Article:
JUNIOR: COST CONTAINMENT

Byline: Karen Parr

NEW YORK — New looks that don’t break the bank are key for the junior market this fall.
To hear manufacturers tell it, juniors want the best of all worlds: fashion, value and a tiny number on the price tag.
And now more than ever, they know where to find it, as they scour a landscape filled with off-pricers and vintage shops.
Lina Tsai, owner and designer of Dazy Dux, said the competition among various retailers and the proliferation of vintage stores is turning out smarter shoppers.
“There’s so many off-price stores and vintage stores, consumers are very choosy about the quality when they’re spending so much more at retail,” Tsai said.
Tsai hopes better-quality fabrics will give her company an edge.
“It will affect the price, but just a little bit,” she said. “And if it means making a little less profit to make it better, it doesn’t even matter.”
Lynn Burgess, owner of Full Circle, said the line’s direction for fall is to remain item-driven. She feels buyers go for items that sell many units and then order them en masse.
However, Burgess also noted that some factors might make trouble for junior retailing, like not enough buyers reacting to what that customer wants right now.
“The junior business is an emotional business,” Burgess said. “The girl has $20 in her pocket and wants to buy something for right now, to wear tonight.”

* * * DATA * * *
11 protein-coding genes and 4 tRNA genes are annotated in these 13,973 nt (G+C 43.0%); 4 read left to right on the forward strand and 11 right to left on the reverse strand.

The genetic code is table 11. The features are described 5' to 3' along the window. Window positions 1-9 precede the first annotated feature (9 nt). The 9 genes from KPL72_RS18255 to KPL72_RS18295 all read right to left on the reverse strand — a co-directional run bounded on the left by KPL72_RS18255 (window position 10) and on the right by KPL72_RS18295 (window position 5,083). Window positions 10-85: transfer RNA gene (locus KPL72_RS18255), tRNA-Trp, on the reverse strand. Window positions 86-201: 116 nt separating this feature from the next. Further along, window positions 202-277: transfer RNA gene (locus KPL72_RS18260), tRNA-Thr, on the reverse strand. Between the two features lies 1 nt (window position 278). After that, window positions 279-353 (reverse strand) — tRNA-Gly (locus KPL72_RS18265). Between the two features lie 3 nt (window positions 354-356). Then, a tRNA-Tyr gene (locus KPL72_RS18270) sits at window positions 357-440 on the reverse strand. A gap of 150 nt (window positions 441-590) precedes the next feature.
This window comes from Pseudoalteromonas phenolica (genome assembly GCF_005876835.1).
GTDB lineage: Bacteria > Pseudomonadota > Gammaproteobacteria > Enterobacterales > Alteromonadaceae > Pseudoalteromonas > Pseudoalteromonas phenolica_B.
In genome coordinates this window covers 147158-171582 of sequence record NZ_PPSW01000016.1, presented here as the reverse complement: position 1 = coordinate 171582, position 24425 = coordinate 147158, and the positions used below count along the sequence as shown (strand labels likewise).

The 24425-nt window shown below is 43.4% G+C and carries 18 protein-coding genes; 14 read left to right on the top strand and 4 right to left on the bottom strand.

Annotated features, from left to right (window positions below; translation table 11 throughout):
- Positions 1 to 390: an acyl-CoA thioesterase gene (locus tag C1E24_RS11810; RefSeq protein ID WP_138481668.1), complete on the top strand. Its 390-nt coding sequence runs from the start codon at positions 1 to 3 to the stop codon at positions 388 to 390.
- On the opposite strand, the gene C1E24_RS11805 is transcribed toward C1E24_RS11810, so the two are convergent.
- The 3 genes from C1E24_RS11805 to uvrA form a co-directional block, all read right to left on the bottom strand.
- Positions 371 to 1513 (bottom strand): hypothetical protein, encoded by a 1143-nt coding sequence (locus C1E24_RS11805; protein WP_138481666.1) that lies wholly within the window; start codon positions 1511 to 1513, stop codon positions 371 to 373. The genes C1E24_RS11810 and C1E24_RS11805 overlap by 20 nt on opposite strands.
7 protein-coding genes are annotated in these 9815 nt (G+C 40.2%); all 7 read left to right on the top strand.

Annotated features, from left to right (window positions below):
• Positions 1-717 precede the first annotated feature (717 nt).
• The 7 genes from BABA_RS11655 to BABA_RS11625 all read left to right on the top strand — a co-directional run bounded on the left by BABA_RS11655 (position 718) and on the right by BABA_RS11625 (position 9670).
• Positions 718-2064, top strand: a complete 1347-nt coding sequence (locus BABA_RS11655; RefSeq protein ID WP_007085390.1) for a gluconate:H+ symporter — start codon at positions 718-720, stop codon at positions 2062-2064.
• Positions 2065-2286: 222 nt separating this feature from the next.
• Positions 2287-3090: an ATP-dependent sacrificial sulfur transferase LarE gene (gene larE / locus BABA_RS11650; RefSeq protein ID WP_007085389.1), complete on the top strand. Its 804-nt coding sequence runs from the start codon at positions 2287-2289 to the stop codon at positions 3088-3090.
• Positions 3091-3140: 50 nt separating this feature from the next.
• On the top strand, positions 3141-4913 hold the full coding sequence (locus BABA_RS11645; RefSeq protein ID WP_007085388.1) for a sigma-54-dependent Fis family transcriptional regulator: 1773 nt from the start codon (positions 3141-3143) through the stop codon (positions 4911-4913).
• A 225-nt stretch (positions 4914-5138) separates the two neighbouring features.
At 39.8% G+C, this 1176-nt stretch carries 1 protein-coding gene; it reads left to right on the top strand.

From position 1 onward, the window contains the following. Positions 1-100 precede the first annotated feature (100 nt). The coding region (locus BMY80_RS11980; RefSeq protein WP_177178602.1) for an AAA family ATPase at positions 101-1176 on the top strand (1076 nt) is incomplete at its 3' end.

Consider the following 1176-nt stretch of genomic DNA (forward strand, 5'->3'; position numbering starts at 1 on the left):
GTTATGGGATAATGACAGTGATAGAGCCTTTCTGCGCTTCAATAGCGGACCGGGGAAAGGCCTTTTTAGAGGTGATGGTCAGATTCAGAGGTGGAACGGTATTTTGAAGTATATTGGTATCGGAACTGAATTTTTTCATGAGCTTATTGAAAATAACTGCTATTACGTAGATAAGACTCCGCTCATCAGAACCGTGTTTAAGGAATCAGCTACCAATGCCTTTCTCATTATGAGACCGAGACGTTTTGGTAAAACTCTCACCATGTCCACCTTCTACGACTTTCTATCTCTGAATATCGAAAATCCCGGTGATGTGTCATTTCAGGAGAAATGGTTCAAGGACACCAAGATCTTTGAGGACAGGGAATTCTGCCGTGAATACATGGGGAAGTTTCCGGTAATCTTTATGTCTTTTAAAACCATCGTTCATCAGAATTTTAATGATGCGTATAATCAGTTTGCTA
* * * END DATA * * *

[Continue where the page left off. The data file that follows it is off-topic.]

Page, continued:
She noted that buyers are bringing in spring too early and will also bring in fall too early — a pattern at odds with the junior’s spur-of-the-moment buying habit.
In addition, she said not enough buyers are ordering from the heart.
“Too many buyers are planning strategically, on paper,” Burgess said. “Rather than being a true merchant, looking at an item and asking, ‘Will my customer wear this?”‘
Clement Soffer, president of Joujou, said the strategy for its junior line, Dollhouse, has been a companywide philosophy for 20 years: fashion at a price with good quality.
In order to deliver that, Soffer said the idea is to retain creative looks.
“The customer is interested in seeing different types of looks,” he said. “We think in general, the stores are boring and miss terrible amounts of clients out there.”
Ken Ferestein, vice president of sales for Not Guilty, said price is an issue, but the product is still the most important factor. The customer is looking for “perceived value” and is also reacting to newness.
“If price was the only issue, you’d have a sea of $9.99 tables [in stores] — and that’s not what you’re seeing,” he said.
Customers have a different way of shopping now, Ferestein stressed.
“Today, customers go to a discount mall,” he said. “They want to be excited, but they’re not frivolous, and they are more aware of the different places to shop than they were in the past.”
For fall, Ferestein said, Not Guilty will compete by offering fashion — such as colored corduroys and novelty bodies — “at prices that are better than last year’s basics.”
“I think sometimes we think fashion is risky because it’s expensive,” he said. “But if it’s more affordable for the average customer, we take down some of the barriers.”

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